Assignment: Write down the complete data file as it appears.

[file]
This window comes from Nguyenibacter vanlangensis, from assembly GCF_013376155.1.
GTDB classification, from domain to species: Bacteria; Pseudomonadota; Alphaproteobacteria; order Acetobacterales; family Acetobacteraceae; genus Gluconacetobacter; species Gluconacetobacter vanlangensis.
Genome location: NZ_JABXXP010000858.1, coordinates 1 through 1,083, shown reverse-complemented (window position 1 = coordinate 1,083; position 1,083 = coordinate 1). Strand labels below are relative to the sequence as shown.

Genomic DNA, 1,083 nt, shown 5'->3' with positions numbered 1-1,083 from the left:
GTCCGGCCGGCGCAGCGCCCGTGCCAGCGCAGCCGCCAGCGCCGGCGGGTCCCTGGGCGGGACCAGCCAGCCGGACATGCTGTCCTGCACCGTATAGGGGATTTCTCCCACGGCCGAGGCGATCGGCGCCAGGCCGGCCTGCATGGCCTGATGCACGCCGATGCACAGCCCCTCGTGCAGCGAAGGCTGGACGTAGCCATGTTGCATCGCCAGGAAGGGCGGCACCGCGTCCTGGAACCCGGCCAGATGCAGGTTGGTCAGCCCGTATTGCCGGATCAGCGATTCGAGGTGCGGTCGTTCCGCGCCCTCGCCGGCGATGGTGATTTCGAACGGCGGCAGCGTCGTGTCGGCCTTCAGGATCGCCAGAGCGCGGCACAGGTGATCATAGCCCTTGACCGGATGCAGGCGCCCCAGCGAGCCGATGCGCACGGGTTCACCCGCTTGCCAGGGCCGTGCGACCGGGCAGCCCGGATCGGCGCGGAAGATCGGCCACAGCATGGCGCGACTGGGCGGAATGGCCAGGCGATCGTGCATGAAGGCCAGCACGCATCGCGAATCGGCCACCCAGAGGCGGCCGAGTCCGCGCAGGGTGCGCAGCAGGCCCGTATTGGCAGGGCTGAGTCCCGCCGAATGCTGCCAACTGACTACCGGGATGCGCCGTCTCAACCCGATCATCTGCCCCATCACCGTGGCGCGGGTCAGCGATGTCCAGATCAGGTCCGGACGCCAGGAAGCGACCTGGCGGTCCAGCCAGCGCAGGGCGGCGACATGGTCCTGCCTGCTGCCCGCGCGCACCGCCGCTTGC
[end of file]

This window comes from Nguyenibacter vanlangensis, from assembly GCF_013376155.1.
GTDB classification, from domain to species: Bacteria; Pseudomonadota; Alphaproteobacteria; order Acetobacterales; family Acetobacteraceae; genus Gluconacetobacter; species Gluconacetobacter vanlangensis.
Genome location: NZ_JABXXP010000858.1, coordinates 1 through 1,083, shown reverse-complemented (window position 1 = coordinate 1,083; position 1,083 = coordinate 1). Strand labels below are relative to the sequence as shown.

Genomic DNA, 1,083 nt, shown 5'->3' with positions numbered 1-1,083 from the left:
GTCCGGCCGGCGCAGCGCCCGTGCCAGCGCAGCCGCCAGCGCCGGCGGGTCCCTGGGCGGGACCAGCCAGCCGGACATGCTGTCCTGCACCGTATAGGGGATTTCTCCCACGGCCGAGGCGATCGGCGCCAGGCCGGCCTGCATGGCCTGATGCACGCCGATGCACAGCCCCTCGTGCAGCGAAGGCTGGACGTAGCCATGTTGCATCGCCAGGAAGGGCGGCACCGCGTCCTGGAACCCGGCCAGATGCAGGTTGGTCAGCCCGTATTGCCGGATCAGCGATTCGAGGTGCGGTCGTTCCGCGCCCTCGCCGGCGATGGTGATTTCGAACGGCGGCAGCGTCGTGTCGGCCTTCAGGATCGCCAGAGCGCGGCACAGGTGATCATAGCCCTTGACCGGATGCAGGCGCCCCAGCGAGCCGATGCGCACGGGTTCACCCGCTTGCCAGGGCCGTGCGACCGGGCAGCCCGGATCGGCGCGGAAGATCGGCCACAGCATGGCGCGACTGGGCGGAATGGCCAGGCGATCGTGCATGAAGGCCAGCACGCATCGCGAATCGGCCACCCAGAGGCGGCCGAGTCCGCGCAGGGTGCGCAGCAGGCCCGTATTGGCAGGGCTGAGTCCCGCCGAATGCTGCCAACTGACTACCGGGATGCGCCGTCTCAACCCGATCATCTGCCCCATCACCGTGGCGCGGGTCAGCGATGTCCAGATCAGGTCCGGACGCCAGGAAGCGACCTGGCGGTCCAGCCAGCGCAGGGCGGCGACATGGTCCTGCCTGCTGCCCGCGCGCACCGCCGCTTGC